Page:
Freeware Spotlight Feature - The Next Level

Freeware Spotlight

GN takes a look at the fun games of the free variety.

Article by James Cunningham (Email)
February 1st 2005, 03:06AM
 

Hello and welcome to the first installment of a new semi-regular feature, the Freeware Spotlight. This is an irregular series where we shine some light on little freeware gems that could use some attention.

This month, we take a look at Mono, a sensationally unique title produced by BinaryZoo.com.

Mono is, as described by the website, "part Asteroids, part Robotron, part PaintShop Pro", and if that description makes it sound like a fast-paced arcade game with a trippy Minter-esque style, then it's a good one. The player starts off as a small circle at the middle of the screen, constantly firing, and larger colored circles are slowly drifting in to be shot. The ship has free roam of the screen and is controlled by the mouse, and direction can be changed by either holding down the right mouse button for a full 360 degrees of rotation or using the W/A/S/D keys. At first things are simple, the mouse controls make for zippy but controlled movements and the circles break apart in standard Asteroids fashion, but then things get tricky.

You see, the circles come in one of three different colors, and as they get shot they leave behind a splotch of color on the screen. Part of the object of the game is to use these colors to cover the entire playfield, but the colors also have an effect on the gameplay. Run over a patch of red and the enemies return fire more often, run over green and the enemies move faster, run over blue and they home in on the player. And of course, once the colors have been built up from constant enemy destruction, run over an area where all three colors are left behind and watch out as all the effects occur at once. Then, after a certain percentage of the game screen is covered, the background starts to undulate. The effect this can have on the player's vision as they try to dodge enemy fire and survive the chaos can make even the most steely-eyed gaze water up.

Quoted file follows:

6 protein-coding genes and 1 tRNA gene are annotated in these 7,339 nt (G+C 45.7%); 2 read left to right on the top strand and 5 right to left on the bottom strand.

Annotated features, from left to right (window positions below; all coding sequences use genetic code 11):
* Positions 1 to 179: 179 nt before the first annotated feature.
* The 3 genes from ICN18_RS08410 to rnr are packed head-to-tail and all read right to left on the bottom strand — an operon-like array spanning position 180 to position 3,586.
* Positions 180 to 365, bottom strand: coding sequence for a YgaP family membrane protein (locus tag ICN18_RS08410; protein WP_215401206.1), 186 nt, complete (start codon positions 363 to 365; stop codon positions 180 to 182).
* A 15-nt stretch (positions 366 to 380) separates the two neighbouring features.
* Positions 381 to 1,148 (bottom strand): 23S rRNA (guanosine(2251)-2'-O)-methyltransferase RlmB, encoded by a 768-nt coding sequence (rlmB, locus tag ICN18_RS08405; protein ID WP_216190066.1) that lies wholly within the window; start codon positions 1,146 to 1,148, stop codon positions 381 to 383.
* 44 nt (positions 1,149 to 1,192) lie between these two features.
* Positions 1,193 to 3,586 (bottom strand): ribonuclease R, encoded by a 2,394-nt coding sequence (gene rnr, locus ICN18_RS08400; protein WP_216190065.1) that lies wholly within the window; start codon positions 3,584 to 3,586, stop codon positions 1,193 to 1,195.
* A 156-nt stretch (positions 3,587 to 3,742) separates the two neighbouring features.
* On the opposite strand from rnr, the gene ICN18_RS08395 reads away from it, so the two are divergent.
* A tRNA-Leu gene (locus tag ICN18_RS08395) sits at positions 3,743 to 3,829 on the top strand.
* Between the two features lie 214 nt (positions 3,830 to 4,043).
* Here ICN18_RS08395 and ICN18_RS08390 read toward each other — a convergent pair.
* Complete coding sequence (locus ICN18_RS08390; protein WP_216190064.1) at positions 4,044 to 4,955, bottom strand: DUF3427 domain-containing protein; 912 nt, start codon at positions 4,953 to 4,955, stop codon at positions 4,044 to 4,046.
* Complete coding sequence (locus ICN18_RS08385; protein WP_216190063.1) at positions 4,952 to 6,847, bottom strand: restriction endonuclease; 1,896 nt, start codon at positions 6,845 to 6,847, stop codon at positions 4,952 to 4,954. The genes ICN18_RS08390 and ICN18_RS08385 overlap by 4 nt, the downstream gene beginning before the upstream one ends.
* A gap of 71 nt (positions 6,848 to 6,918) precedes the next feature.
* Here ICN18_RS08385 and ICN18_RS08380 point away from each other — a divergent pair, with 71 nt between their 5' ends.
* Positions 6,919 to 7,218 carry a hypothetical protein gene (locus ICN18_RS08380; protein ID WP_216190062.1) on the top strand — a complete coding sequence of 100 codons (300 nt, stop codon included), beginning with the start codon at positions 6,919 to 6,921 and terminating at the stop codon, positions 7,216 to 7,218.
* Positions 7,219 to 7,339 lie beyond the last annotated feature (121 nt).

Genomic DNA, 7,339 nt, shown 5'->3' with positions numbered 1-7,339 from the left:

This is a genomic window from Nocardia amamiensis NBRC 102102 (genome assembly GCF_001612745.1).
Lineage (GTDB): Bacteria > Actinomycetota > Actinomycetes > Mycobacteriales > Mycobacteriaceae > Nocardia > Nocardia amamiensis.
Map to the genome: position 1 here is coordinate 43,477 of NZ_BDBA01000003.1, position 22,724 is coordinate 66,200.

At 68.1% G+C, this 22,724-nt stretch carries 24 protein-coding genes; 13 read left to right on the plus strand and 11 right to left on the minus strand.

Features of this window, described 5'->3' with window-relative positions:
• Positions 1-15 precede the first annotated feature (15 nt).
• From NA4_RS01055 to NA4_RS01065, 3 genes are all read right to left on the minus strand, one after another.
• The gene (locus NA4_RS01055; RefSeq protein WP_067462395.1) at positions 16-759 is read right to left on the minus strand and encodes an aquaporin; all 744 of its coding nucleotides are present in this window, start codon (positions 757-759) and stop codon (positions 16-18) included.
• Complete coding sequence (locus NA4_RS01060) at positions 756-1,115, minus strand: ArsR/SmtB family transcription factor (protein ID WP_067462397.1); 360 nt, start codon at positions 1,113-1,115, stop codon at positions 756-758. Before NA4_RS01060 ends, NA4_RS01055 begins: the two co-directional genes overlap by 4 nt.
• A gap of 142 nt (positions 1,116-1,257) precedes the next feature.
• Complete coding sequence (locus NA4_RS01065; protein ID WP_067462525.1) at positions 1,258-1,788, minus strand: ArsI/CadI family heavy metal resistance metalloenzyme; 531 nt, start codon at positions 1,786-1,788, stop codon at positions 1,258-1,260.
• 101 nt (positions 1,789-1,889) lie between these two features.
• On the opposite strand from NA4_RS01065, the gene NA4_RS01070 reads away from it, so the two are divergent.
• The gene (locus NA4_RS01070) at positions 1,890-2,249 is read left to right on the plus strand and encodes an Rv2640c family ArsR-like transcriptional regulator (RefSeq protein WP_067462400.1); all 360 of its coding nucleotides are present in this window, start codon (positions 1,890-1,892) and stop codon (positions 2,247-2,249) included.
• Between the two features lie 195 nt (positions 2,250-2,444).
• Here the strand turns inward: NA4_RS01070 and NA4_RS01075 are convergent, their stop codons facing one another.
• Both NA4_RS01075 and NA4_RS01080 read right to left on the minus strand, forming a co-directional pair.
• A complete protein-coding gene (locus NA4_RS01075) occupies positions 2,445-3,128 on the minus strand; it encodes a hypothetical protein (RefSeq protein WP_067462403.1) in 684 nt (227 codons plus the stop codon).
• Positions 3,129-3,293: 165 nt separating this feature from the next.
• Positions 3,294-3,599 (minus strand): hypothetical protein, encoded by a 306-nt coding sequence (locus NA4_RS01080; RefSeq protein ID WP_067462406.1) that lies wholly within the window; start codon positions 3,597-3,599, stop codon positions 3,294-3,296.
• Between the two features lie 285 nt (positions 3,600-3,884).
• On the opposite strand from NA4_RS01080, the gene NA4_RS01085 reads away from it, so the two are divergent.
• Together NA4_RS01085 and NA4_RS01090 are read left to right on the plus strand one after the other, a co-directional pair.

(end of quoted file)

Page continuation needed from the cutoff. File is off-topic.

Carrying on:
Mono is a fairly basic shooter at its heart, though. Zipping around a one-screen arena while shooting and dodging an endless wave of enemies will never take a Pulitzer Prize for game design. It can, however, make for a very fun evening of gaming, and with a total cost of $0.00, this can only be a good thing. I will offer one piece of advice for those who think this game is worth playing -- don't forget to blink!

Interested gamers can download Mono here.



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